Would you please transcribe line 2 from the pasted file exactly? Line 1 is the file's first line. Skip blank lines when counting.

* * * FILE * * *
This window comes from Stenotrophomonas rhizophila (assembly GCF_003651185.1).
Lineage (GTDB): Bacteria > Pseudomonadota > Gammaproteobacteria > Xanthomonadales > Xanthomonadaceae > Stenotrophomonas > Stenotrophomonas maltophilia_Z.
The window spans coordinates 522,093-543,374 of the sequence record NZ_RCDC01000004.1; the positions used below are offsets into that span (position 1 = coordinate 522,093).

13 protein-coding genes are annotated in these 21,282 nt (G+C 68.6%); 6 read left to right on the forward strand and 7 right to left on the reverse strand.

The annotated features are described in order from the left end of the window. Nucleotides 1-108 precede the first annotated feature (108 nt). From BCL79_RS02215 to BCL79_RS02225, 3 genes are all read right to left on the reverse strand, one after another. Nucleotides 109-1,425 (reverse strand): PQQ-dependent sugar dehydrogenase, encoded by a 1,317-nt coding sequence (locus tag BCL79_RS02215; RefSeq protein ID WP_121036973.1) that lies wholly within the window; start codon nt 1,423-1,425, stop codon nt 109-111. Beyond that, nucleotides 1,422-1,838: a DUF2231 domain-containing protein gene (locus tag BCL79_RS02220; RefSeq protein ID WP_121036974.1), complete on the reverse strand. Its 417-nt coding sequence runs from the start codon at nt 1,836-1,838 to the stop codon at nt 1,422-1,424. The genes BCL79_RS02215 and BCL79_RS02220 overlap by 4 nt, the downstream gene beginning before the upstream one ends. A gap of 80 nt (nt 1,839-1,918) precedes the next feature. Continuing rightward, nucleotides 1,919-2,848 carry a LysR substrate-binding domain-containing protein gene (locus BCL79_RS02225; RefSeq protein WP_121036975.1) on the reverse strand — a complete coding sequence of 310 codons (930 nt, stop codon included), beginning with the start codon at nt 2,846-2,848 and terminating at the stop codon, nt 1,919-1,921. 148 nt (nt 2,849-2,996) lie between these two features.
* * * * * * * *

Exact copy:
Lineage (GTDB): Bacteria > Pseudomonadota > Gammaproteobacteria > Xanthomonadales > Xanthomonadaceae > Stenotrophomonas > Stenotrophomonas maltophilia_Z.